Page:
T is an oft-repeated truism that the future is in the hands of the youth. To a group of young people St. John Paul II once said: “The future is in your hearts and in your hands.” And yet the future that the youth will usher in depends in large part upon what we instill in their hearts and place in their hands. Applying this notion to sacred music, it is clear that we should do all that we can to form young people to understand the mens ecclesiae regarding liturgical music, and to fill their ears, hearts, and minds with truly sacred music from a young age. And not just the children with natural musical aptitude!
I’m very blessed to work in a parish where we have made this a priority, and so I shall endeavor to share some of our efforts, successes, and challenges in several blog posts over the coming months. For this post, I’ll just share an overview of our program in its current form, and we can dive into some more details in the future.
In our small Latin Mass community–with an average Sunday Mass attendance of about 475–we have more than 80 students ages 7-18 in our Chorister program. Choristers meet once a week as an extension of our religious education program. Split into five separate classes (more on how we separate them in a future post), Choristers is a combined lecture/practicum program to introduce students to the history, philosophy, theory, and application of sacred music.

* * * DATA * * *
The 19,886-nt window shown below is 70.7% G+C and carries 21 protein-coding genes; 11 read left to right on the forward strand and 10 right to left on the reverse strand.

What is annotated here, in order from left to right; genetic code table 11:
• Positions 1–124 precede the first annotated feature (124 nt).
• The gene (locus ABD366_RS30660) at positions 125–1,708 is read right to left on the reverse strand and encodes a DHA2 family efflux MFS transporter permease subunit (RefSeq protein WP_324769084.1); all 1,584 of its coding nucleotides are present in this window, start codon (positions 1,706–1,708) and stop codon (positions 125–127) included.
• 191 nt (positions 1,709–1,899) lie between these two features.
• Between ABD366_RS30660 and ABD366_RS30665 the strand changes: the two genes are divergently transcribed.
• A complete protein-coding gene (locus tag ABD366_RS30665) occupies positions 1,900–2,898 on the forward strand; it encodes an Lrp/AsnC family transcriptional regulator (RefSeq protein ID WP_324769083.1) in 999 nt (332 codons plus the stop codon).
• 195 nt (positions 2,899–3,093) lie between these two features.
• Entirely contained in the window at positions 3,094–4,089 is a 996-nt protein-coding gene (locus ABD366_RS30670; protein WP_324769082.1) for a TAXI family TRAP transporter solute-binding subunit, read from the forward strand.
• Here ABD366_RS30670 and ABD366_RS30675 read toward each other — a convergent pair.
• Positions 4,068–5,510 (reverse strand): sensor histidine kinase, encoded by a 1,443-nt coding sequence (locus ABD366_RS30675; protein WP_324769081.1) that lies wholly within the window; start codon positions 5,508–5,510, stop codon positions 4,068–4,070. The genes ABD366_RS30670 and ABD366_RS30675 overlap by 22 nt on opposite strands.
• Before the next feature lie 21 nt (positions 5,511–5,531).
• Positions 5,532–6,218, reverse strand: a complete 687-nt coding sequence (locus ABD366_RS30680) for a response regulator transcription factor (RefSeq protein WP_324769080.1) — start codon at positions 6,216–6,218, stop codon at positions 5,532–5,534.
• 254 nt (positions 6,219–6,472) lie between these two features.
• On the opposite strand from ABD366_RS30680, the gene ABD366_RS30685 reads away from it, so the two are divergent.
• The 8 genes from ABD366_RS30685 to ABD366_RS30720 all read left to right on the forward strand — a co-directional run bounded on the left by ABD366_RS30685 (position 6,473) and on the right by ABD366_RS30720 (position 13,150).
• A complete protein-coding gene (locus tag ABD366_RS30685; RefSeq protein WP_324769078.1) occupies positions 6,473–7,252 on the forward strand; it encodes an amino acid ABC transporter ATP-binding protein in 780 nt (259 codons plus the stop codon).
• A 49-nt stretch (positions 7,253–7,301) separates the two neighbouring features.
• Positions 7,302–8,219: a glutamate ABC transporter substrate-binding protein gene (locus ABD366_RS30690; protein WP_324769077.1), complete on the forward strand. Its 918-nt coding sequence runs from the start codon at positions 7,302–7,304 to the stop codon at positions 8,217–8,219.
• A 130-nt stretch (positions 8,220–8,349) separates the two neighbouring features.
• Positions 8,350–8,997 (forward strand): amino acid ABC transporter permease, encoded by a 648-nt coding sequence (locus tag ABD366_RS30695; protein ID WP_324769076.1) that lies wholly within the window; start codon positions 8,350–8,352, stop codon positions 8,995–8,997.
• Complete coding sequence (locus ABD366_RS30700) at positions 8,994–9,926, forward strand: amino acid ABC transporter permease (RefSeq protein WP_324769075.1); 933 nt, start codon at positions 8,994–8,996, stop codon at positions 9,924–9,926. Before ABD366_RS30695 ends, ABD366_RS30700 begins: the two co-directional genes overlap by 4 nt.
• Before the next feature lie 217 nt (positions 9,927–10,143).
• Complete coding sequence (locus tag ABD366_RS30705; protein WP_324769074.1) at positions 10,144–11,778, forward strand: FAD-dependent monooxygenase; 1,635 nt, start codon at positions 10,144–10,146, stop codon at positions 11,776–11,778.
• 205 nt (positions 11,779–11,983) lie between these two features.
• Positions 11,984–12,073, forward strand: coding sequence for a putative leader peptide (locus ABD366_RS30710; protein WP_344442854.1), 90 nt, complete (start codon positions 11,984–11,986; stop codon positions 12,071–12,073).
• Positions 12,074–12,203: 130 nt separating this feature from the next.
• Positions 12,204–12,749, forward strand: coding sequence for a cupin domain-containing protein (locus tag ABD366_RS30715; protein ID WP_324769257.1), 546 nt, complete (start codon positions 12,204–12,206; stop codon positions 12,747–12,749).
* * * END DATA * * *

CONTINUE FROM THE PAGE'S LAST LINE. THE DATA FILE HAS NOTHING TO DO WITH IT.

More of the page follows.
Our Choristers are not auditioned, and all students participating in the weekly religious education program also participate in Choristers. Along with their classwork, the Choristers prepare chant, hymns, and simple polyphony to sing for two High Masses per semester. The program has grown tremendously in the past three years (there were about 35 students in 2017/18), and the students genuinely enjoy learning about sacred music. One of the most rewarding things for me as their teacher and director is when, as just recently happened, a parent remarks: “My boy has always been an athlete, a football player. Now I hear him wandering around the house humming Gregorian chants!” Deo gratias! (N.B. I have no bias against athletes; I’ve been a competitive skier in the past. I just love it when others make the epiphanic realization that athleticism and musicianship are not mutually exclusive!)
In future posts about engaging young people in sacred music, I’ll address a few important topics:
- What sort of curriculum is effective?
- Why allow non-musically oriented students in the program?
- What techniques are useful to keep students engaged in lectures and rehearsal?
- What’s the difference between this sort of Chorister program and a typical youth choir?
- What kind of external support is required to make a Chorister program successful?
I’m sure other ideas will come to mind. If you have any specific questions you’d like me to address, please feel free to email me.
Stay tuned for more, and may God reward you for your dedication to sacred music!